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Texas mom: Russian boy was playing before he died

Published: Wednesday, Feb. 20, 2013 4:37 p.m. CDT

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LUBBOCK, Texas (AP) — The adopted mother of a 3-year-old Russian boy who died in Texas told authorities the boy was outside playing with his younger brother before she found him unresponsive, a sheriff said Wednesday.

Laura Shatto told deputies that she was inside the family's home outside of Odessa, Texas, on Jan. 21 and came out to find Max Alan Shatto on the ground, Ector County Sheriff Mark Donaldson said.

Deputies arrived at the home as the ambulance was leaving with Max, he said, and the boy was pronounced dead at the hospital a short time later. No one has been arrested in the case, authorities said.

The mother said Max was playing with his biological brother, 2-year-old Kristopher Shatto. Donaldson said he wasn't sure if anyone else was at the home besides Laura Shatto and the boys, whom Shatto and her husband Alan recently adopted.

The medical examiner's office said it couldn't immediately be determined if bruises on several parts of Max's body were intentional or accidental, but Russian authorities have blamed Max's death on "inhuman treatment" by the adopted parents.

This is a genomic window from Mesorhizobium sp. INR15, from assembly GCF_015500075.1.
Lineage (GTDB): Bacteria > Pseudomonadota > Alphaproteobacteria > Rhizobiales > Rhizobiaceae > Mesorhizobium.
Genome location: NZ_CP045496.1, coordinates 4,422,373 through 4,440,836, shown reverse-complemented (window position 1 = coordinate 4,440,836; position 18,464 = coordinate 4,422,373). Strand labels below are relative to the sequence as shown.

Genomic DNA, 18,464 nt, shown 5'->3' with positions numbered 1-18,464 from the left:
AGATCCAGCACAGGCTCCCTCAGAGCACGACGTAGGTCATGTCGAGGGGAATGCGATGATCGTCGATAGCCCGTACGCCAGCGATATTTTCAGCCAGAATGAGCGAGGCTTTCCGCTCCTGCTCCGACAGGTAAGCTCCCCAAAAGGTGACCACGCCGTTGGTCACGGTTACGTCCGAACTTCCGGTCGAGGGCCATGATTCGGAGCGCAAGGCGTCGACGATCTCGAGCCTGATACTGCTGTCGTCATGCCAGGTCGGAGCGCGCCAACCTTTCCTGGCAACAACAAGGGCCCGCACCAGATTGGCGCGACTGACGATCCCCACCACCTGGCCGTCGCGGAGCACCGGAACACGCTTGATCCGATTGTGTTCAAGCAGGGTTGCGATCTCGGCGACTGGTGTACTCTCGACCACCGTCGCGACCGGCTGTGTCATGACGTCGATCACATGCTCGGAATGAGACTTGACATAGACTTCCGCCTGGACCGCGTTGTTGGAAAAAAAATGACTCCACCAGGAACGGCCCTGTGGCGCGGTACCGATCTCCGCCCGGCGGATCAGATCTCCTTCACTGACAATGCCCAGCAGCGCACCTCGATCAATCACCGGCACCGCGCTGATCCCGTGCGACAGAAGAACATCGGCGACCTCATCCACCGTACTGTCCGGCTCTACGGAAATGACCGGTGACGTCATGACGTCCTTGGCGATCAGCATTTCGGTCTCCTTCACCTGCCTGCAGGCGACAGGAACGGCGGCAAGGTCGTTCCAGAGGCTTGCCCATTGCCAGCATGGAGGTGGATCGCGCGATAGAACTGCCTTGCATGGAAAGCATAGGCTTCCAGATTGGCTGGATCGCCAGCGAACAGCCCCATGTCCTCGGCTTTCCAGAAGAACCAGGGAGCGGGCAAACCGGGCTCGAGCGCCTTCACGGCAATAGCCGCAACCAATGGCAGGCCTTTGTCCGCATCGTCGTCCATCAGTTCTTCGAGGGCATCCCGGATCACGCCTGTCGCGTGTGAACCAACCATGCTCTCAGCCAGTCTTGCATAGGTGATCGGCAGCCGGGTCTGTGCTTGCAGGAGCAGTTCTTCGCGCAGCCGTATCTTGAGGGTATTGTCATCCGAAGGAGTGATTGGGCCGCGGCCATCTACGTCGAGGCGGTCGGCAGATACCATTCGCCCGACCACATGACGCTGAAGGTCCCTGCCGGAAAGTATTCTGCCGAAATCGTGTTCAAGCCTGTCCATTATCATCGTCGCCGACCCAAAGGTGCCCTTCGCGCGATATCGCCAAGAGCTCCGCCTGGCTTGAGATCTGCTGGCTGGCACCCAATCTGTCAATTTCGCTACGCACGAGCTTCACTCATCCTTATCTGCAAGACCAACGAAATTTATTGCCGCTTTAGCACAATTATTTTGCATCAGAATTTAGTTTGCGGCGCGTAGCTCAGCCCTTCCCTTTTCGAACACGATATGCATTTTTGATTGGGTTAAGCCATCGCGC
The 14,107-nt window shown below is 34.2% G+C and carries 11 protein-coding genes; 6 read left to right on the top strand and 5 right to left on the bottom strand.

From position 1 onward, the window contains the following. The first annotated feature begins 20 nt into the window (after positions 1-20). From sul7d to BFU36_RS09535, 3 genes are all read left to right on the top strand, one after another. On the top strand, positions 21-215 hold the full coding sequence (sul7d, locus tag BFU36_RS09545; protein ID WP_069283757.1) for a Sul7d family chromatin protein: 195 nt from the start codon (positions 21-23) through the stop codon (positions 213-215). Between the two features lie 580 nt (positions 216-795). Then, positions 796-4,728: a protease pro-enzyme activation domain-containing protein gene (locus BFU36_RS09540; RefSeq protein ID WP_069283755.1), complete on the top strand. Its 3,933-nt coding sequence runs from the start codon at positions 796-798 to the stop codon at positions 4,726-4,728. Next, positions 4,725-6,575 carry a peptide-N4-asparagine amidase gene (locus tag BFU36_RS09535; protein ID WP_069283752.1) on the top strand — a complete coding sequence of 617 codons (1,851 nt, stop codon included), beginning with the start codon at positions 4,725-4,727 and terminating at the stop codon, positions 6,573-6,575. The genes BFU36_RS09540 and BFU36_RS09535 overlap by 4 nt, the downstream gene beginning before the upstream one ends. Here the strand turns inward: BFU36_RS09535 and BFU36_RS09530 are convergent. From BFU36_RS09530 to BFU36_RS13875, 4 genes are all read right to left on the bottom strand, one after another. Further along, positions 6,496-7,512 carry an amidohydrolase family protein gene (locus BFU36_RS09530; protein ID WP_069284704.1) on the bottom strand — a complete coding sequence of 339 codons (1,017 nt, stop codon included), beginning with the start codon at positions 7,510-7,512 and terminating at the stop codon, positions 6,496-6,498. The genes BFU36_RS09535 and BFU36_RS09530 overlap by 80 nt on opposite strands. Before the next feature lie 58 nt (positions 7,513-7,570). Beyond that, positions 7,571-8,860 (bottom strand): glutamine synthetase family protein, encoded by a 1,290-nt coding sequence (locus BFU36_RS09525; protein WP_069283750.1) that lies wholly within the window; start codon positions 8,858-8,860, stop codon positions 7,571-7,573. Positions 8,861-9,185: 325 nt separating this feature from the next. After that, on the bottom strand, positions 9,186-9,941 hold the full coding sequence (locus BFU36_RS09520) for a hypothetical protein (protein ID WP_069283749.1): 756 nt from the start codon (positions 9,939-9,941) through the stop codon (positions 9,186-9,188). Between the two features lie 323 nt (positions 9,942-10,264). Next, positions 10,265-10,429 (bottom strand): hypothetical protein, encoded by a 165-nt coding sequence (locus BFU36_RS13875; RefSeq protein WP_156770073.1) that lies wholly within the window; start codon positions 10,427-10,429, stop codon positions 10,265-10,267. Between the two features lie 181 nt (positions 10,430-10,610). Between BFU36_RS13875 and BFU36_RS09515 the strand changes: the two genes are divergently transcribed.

Shirley Standefer, chief investigator for the Ector County Medical Examiner's Office, says there were signs of bruising on Max's lower abdominal area.

A full autopsy will be needed to determine what kind of bruising was on Max's body, she said. Authorities also have not received a toxicology report that would have details on whether Max was being given any medication, she said.

Donaldson said he didn't know when the final autopsy report would be completed.

A preliminary report from the Tarrant County Medical Examiner's Office has been received by county officials, but they decline to release it.

The death comes weeks after Russia announced it was banning all American adoptions in retaliation for a new U.S. law targeting alleged Russian human-rights violators. The ban also reflects lingering resentment over the 60,000 Russian children adopted by Americans in the past two decades, of which at least 19 have died.

Texas Child Protective Services spokesman Patrick Crimmins confirmed the agency had received a report on Max's death Jan. 21. Crimmins said CPS had received allegations of physical abuse and neglect, but had not determined whether those allegations were true.

The other boy, Kristopher Shatto, remains with his adoptive parents, Crimmins said.

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